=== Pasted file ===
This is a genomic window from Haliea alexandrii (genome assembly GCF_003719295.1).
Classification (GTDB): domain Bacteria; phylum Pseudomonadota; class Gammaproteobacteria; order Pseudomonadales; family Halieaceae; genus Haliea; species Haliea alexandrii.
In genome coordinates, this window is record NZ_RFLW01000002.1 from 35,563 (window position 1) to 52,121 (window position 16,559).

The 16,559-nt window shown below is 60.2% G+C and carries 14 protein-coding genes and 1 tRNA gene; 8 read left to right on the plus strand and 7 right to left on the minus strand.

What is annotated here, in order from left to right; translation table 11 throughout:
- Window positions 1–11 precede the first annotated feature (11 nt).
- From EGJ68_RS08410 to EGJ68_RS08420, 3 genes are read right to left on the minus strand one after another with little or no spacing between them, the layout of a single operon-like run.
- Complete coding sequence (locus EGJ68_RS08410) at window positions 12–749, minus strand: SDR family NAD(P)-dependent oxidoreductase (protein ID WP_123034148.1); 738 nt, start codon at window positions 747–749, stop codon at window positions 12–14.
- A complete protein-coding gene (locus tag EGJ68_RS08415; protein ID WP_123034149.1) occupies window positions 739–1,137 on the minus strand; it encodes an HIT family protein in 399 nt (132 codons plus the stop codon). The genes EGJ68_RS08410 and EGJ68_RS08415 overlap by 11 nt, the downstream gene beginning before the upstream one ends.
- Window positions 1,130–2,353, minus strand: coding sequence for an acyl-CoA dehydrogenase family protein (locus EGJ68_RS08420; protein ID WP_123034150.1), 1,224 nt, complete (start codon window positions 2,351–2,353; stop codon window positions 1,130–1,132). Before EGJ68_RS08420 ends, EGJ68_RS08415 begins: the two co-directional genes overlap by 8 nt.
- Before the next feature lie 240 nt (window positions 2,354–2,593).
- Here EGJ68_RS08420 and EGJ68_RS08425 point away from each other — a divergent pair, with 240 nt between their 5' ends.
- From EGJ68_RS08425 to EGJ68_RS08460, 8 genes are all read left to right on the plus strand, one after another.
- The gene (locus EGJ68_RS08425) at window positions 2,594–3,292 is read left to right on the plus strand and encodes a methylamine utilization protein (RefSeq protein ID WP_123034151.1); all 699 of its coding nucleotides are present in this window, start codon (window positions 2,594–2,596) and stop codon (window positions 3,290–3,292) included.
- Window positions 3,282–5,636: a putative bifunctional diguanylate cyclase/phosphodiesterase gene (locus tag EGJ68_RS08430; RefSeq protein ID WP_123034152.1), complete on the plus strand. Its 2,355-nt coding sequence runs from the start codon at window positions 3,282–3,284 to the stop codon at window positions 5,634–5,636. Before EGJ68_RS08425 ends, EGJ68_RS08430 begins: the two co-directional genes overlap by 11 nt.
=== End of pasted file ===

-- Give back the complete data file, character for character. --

This is a genomic window from Haliea alexandrii (genome assembly GCF_003719295.1).
Classification (GTDB): domain Bacteria; phylum Pseudomonadota; class Gammaproteobacteria; order Pseudomonadales; family Halieaceae; genus Haliea; species Haliea alexandrii.
In genome coordinates, this window is record NZ_RFLW01000002.1 from 35,563 (window position 1) to 52,121 (window position 16,559).

The 16,559-nt window shown below is 60.2% G+C and carries 14 protein-coding genes and 1 tRNA gene; 8 read left to right on the plus strand and 7 right to left on the minus strand.

What is annotated here, in order from left to right; translation table 11 throughout:
- Window positions 1–11 precede the first annotated feature (11 nt).
- From EGJ68_RS08410 to EGJ68_RS08420, 3 genes are read right to left on the minus strand one after another with little or no spacing between them, the layout of a single operon-like run.
- Complete coding sequence (locus EGJ68_RS08410) at window positions 12–749, minus strand: SDR family NAD(P)-dependent oxidoreductase (protein ID WP_123034148.1); 738 nt, start codon at window positions 747–749, stop codon at window positions 12–14.
- A complete protein-coding gene (locus tag EGJ68_RS08415; protein ID WP_123034149.1) occupies window positions 739–1,137 on the minus strand; it encodes an HIT family protein in 399 nt (132 codons plus the stop codon). The genes EGJ68_RS08410 and EGJ68_RS08415 overlap by 11 nt, the downstream gene beginning before the upstream one ends.
- Window positions 1,130–2,353, minus strand: coding sequence for an acyl-CoA dehydrogenase family protein (locus EGJ68_RS08420; protein ID WP_123034150.1), 1,224 nt, complete (start codon window positions 2,351–2,353; stop codon window positions 1,130–1,132). Before EGJ68_RS08420 ends, EGJ68_RS08415 begins: the two co-directional genes overlap by 8 nt.
- Before the next feature lie 240 nt (window positions 2,354–2,593).
- Here EGJ68_RS08420 and EGJ68_RS08425 point away from each other — a divergent pair, with 240 nt between their 5' ends.
- From EGJ68_RS08425 to EGJ68_RS08460, 8 genes are all read left to right on the plus strand, one after another.
- The gene (locus EGJ68_RS08425) at window positions 2,594–3,292 is read left to right on the plus strand and encodes a methylamine utilization protein (RefSeq protein ID WP_123034151.1); all 699 of its coding nucleotides are present in this window, start codon (window positions 2,594–2,596) and stop codon (window positions 3,290–3,292) included.
- Window positions 3,282–5,636: a putative bifunctional diguanylate cyclase/phosphodiesterase gene (locus tag EGJ68_RS08430; RefSeq protein ID WP_123034152.1), complete on the plus strand. Its 2,355-nt coding sequence runs from the start codon at window positions 3,282–3,284 to the stop codon at window positions 5,634–5,636. Before EGJ68_RS08425 ends, EGJ68_RS08430 begins: the two co-directional genes overlap by 11 nt.